It is wrong to speak ill of the dead, at least of the recently dead: Decency requires that one waits a few months before doing that.
Therefore, when I say that by far the most significant thing about Michael Jackson, indeed the only thing about him that will interest future social historians, was his dim and vulgar freakishness (assuming that such freakishness has not become the norm by then), I mean it much more as a criticism of the society that first raised him up and then bowed down and worshipped him than of the man - if man is quite the word I seek - himself.
His life, it seems to me, was deeply tragic. Raised to be a performing seal, he was surely subjected to a severe form of child abuse. If he had actually been a circus animal, he would have been better protected; and it takes someone of quite exceptional toughness to survive such maltreatment with anything like an intact psyche.
Having developed strange desires, and with the money to indulge his whims, he fell into the hands of criminal doctors, who were complicit in his successive self-mutilations. He is a perfect illustration of the ethical principle that a patient is, or ought to be, different from a client or customer; and that doctors, while they cannot force unwanted treatments on patients, are not correspondingly required to comply with their wishes, however bizarre they might be.
The doctors who turned Michael Jackson into the kind of specimen one might expect to see preserved in a bottle in a pathology museum had a duty to call a halt to his bizarre self-transformations well before that stage was reached.
Compassion is due to someone who was so consumed with self-hatred, and with such a strong desire to be something very different from what nature made him, that he was willing to turn himself into a freak from photographs of which one averts one's eyes out of sheer discomfort. Unfortunately, as the doctors must have known very well, the bizarre appetite in such a case grows with the feeding; nevertheless, they went ahead and treated his profoundly damaged psyche as a cash cow.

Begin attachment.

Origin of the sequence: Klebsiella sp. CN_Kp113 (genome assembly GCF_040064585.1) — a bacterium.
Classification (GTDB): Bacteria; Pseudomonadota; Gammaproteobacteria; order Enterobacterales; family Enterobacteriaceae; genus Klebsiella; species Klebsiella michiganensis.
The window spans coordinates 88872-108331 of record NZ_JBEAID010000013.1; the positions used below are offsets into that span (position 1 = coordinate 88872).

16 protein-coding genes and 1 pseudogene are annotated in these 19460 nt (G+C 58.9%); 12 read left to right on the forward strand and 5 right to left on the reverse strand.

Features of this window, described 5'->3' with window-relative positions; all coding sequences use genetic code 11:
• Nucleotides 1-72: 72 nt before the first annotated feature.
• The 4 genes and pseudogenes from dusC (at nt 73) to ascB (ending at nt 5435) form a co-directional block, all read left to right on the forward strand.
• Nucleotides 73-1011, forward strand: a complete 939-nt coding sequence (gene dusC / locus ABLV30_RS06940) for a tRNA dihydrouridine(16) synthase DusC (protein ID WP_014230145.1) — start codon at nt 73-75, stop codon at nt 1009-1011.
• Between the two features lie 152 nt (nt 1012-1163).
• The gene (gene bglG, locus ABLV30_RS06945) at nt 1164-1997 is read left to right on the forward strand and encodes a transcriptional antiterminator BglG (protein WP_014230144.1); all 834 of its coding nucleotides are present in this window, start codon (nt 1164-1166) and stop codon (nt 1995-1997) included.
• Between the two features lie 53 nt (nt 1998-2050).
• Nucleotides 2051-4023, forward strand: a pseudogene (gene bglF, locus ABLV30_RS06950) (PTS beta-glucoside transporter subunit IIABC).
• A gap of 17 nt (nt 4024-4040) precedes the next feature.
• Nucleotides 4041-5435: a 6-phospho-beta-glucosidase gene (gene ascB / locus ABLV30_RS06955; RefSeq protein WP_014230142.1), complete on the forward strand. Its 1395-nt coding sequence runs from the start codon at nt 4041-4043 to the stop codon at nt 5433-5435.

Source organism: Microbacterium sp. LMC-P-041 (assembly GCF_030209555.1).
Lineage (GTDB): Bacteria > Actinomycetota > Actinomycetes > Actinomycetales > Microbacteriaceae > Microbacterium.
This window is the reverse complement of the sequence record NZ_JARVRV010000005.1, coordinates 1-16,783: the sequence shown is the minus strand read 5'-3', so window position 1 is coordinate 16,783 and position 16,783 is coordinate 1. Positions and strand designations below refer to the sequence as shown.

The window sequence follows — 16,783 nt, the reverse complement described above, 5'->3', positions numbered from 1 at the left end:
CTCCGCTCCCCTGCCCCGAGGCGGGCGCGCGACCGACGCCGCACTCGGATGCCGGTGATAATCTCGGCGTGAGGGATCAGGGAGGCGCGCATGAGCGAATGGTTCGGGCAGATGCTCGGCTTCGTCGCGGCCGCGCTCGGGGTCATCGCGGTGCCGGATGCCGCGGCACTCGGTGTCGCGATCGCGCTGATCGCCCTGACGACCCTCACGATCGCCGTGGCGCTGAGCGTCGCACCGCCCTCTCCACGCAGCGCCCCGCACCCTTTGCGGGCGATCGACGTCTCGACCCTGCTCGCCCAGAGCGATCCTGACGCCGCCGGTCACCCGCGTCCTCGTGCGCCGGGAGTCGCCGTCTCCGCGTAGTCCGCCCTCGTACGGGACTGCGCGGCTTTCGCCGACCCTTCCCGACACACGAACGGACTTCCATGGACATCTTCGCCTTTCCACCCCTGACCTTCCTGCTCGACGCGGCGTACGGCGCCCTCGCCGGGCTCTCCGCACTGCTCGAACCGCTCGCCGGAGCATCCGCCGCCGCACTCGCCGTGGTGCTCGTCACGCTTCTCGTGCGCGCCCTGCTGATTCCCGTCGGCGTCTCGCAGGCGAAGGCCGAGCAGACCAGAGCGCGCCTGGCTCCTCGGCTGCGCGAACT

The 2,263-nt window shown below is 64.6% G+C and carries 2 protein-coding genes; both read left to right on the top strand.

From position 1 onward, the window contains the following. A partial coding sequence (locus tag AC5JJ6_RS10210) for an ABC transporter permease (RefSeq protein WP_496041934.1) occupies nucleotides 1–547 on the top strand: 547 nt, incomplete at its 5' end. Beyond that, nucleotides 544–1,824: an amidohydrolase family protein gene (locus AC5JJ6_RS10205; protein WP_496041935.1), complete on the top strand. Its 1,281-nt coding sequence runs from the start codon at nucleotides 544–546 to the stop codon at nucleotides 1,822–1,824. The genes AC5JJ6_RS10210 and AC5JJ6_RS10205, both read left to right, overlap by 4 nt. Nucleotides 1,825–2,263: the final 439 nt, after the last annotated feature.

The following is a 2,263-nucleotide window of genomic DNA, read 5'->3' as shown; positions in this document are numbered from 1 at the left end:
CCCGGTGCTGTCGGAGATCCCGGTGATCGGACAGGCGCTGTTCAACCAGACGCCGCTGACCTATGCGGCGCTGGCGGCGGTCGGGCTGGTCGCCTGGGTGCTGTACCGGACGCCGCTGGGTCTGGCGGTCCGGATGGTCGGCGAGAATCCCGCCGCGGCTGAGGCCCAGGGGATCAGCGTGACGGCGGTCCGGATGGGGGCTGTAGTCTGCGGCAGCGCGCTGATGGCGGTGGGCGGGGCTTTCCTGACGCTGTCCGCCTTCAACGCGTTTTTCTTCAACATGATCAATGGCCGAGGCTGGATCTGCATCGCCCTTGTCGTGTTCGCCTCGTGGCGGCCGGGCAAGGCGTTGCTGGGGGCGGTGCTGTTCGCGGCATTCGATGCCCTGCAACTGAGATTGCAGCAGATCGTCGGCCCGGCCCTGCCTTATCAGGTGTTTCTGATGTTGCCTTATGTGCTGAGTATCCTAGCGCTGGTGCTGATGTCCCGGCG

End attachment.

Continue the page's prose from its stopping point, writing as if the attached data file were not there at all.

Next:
The attention accorded his death will also interest future social historians. There has been nothing like it since the death of Princess Diana. The day after his death from heart attack (if that is what he died of), the paper of the British intelligentsia, The Guardian, printed an eight-page supplement, as if he were of transcendent importance. The prose strained to extol his genius.
Here is a sample: "More than Oprah Winfrey, more than Will Smith, more even than Barack Obama, Michael Jackson held within himself America in excelsis , the real deal: what it meant to be free and young in the land of possibilities."
It is difficult to tell from the internal evidence alone whether this is intended as the grossest sycophancy, satire or an anti-American diatribe. If Michael Jackson represented freedom, it was surely freedom à la Harold Skimpole, the character in Dickens's Bleak House : "I only ask to be free. The butterflies are free. Mankind will surely not deny to Harold Skimpole what it concedes to the butterflies."
In their attempts to pretend that Michael Jackson's song-and-dance routine was among mankind's greatest accomplishments, the writers indulged in what might be called the higher drivel. Here is one explanation of the great star's progressive self-whitening: "His goal was patently to be not just white but whiter-than-white, not just Wasp but Wasper-than-Wasp. It was as though what he always craved was to embody a single-member species of hyper-whiteness, hyper-Waspness, hyper-Aryanism, one that would be as 'superior' to the white race as, in the codified racist hierarchy, the white race itself is claimed to be to the black."
Surely, it was simply that the immense popularity of his kitsch permitted him to indulge his bizarre and childish whims.
Theodore Dalrymple, a British writer and retired physician, is the author of Our Culture, What's Left of It: The Mandarins and the Masses .